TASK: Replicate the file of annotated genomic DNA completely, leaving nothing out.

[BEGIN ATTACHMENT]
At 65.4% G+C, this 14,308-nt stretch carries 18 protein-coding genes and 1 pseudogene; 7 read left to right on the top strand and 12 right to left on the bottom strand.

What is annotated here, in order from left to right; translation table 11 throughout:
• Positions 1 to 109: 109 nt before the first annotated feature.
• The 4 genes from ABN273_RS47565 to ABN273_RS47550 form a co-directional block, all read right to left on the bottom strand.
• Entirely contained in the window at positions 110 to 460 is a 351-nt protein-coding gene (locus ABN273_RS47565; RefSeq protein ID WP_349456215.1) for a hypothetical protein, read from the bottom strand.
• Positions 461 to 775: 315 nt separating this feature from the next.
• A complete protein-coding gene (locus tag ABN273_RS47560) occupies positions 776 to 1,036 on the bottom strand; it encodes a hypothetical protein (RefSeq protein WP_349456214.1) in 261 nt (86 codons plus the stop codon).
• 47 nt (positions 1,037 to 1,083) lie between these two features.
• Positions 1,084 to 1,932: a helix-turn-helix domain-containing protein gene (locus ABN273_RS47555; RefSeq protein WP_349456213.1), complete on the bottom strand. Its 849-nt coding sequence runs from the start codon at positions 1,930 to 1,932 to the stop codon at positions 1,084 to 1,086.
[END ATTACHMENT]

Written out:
At 65.4% G+C, this 14,308-nt stretch carries 18 protein-coding genes and 1 pseudogene; 7 read left to right on the top strand and 12 right to left on the bottom strand.

What is annotated here, in order from left to right; translation table 11 throughout:
• Positions 1 to 109: 109 nt before the first annotated feature.
• The 4 genes from ABN273_RS47565 to ABN273_RS47550 form a co-directional block, all read right to left on the bottom strand.
• Entirely contained in the window at positions 110 to 460 is a 351-nt protein-coding gene (locus ABN273_RS47565; RefSeq protein ID WP_349456215.1) for a hypothetical protein, read from the bottom strand.
• Positions 461 to 775: 315 nt separating this feature from the next.
• A complete protein-coding gene (locus tag ABN273_RS47560) occupies positions 776 to 1,036 on the bottom strand; it encodes a hypothetical protein (RefSeq protein WP_349456214.1) in 261 nt (86 codons plus the stop codon).
• 47 nt (positions 1,037 to 1,083) lie between these two features.
• Positions 1,084 to 1,932: a helix-turn-helix domain-containing protein gene (locus ABN273_RS47555; RefSeq protein WP_349456213.1), complete on the bottom strand. Its 849-nt coding sequence runs from the start codon at positions 1,930 to 1,932 to the stop codon at positions 1,084 to 1,086.